“And now we have this new law—the CPA or CCPA or Ca-C-Pah. I don’t even know; it doesn’t even have a good acronym. My compliance people are telling me to just avoid breathing in the state of California!”

It was October 2018, and the California Consumer Privacy Act (CCPA, not “Ca-C-Pah”) had been signed into law a few months earlier. The atmosphere at the privacy conference was ripe with uncertainty and apprehension about what it would mean to do business in California, particularly if that business relied in any way on the collection of consumer data. Sound familiar?

Even though January 1, 2020 is on the horizon, the California legislature has been slow to provide much needed clarification about the scope and application of the law and to calm the anxiety surrounding its eventual implementation. As of today, even critical compliance issues, such as whether the law will apply to internal employee data collected as part of normal business operations—remain unclear. In the interim, those of us who have been digesting the law obsessively since its passage and monitoring the amendment process are struggling to build CCPA compliant programs because, to paraphrase my favorite show, CCPA winter is coming!

We have written regularly about, among other things, the exemptions under the law, litigation risks, and the copycat legislation springing up around the country. But perhaps it is time to take a step back and look at the basic question: Does CCPA apply to your business at all?

To start, the law addresses for-profit entities “doing business” in the state that either: (1) have over $25 million in revenue annually; (2) collect personal information from over 50,000 consumers, devices, or households annually; or (3) receive more than 50% of revenue annually from the sale of personal information. Cal. Civ. Code § 1798.140(c). These three factors make it clear that a business does not actually have to be in the state to be conducting business in the state, extending the reach of the law. However, while these three factors cast a wide net, they also serve as a threshold, excluding any entity that does not satisfy any of the elements.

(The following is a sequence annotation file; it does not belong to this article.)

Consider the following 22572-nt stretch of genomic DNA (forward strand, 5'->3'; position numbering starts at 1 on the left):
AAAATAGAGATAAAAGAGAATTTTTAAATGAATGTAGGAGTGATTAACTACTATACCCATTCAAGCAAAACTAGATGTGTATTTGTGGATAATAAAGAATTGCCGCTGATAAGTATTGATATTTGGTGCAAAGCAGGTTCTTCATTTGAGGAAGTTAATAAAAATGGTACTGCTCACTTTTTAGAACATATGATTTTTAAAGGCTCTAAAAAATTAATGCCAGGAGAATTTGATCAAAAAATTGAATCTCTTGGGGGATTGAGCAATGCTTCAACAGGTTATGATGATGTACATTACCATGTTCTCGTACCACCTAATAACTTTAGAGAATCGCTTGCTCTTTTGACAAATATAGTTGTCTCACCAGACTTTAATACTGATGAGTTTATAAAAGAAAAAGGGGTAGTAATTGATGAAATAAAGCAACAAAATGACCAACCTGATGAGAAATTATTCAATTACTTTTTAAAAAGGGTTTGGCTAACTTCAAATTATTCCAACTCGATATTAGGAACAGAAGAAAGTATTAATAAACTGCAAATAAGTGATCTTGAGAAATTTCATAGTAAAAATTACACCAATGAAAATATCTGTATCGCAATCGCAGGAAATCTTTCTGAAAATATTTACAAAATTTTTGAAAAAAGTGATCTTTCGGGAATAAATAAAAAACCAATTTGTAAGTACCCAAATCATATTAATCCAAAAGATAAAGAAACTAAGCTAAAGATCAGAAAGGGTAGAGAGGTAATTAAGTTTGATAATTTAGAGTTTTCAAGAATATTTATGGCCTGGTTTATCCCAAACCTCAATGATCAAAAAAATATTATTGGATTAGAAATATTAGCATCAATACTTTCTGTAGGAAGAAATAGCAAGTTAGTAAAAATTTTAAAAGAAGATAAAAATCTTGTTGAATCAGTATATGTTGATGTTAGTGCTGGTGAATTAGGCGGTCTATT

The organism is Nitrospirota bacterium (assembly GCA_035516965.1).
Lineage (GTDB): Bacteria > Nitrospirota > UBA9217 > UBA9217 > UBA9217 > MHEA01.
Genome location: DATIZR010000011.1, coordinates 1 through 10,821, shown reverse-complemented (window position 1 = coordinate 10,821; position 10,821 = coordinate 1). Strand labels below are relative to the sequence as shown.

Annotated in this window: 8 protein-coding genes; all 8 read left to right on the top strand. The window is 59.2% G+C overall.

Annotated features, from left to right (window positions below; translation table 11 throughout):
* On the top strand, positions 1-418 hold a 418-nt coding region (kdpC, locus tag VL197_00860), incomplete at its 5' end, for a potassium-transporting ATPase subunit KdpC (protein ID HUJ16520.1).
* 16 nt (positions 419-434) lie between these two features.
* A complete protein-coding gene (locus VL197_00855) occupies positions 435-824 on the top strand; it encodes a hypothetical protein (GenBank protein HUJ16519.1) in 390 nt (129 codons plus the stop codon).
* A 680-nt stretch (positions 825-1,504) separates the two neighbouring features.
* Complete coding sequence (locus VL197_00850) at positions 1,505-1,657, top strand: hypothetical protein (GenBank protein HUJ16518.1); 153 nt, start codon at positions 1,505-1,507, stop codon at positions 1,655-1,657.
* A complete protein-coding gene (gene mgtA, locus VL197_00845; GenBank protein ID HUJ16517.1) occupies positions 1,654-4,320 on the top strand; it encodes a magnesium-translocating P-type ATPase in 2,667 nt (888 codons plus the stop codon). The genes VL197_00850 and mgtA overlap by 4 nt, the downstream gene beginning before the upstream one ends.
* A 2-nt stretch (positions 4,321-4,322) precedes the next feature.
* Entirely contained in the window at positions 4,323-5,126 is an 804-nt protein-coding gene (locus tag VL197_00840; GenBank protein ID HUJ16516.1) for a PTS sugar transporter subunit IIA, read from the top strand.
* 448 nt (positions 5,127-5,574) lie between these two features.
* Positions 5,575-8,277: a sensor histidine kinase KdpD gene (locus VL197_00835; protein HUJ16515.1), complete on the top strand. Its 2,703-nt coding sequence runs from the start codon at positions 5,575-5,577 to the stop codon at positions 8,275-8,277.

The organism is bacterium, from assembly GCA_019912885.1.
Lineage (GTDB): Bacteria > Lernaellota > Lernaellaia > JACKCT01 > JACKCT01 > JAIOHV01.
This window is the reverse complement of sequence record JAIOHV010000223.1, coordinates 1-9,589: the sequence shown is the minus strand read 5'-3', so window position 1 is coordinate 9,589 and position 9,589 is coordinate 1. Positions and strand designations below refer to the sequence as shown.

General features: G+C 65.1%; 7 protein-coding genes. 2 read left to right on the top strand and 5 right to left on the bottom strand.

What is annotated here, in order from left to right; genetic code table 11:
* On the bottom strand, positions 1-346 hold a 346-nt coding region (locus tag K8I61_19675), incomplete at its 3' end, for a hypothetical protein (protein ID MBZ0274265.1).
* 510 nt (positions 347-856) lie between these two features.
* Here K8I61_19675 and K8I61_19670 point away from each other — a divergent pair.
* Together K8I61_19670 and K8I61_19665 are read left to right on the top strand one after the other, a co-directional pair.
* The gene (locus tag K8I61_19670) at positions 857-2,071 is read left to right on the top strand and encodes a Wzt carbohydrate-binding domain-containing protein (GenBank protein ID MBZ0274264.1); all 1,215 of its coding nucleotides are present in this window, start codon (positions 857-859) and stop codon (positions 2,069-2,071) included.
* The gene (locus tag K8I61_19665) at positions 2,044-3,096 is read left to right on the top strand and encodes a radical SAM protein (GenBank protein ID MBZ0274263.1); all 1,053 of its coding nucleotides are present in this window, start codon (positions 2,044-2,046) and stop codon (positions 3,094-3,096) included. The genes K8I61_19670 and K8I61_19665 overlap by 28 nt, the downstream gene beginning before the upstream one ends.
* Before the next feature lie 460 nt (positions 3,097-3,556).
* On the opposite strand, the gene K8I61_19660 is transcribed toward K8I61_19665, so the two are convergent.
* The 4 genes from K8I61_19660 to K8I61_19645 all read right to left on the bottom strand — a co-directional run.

This means that there is a possibility that the law will not apply:

  • if you are business that may or may not be based in California but to which none of the three factors apply. Examples would be a small local corner store;
  • if you are a business that meets any of the three criteria but are based in one of the 49 other states, do not conduct business in California, and also only service and collect the information of customers outside of California (companies based “wholly outside California”). Examples would be regional utility companies or a sports complex/stadium;
  • if you are a business that makes over $25 million annually, is based outside of California, and collects information that does not meet the definition of personal information. “Personal information” is defined in the CCPA as “information that identifies, relates to, describes, is capable of being associated with, or could reasonably be linked, directly or indirectly, with a particular consumer or household.” § 1798.140(o)(1). Examples here would be large research companies or advertising companies that receive de-identified or pseudonymized data that cannot be linked back in any way to an individual, device or household;
  • if you are a non-profit that is neither controlled by, nor share common branding with, a business to which the CCPA does apply. Examples here would be a pro bono services organization that relies on data driven statistics for fundraising or shaping policy;
  • or, if you are a California state and local governmental entity. 

In addition, the law carves out exceptions to the CCPA so that the law will not apply to a business that might otherwise be covered. These include situations where:

  • following the law restricts compliance with federal, state, or local laws; or cooperation with legal proceedings of law enforcement authorities; or
  • compliance with the law would restrict the ability to exercise or defend legal claims.

Finally, the law does not apply to specific types of information, including personal information:

  • such as medical information or Protected Health Information governed by California law or federal health law such as HIPAA;
  • sold to or from consumer reporting agencies as limited by the Fair Credit Reporting Act;
  • subject to the Gramm-Leach-Bliley Act; and
  • covered by the Driver’s Privacy Protection Act.

In sum, yes, the CCPA is coming, but it may not be coming for your business, so you may have less to worry about in California!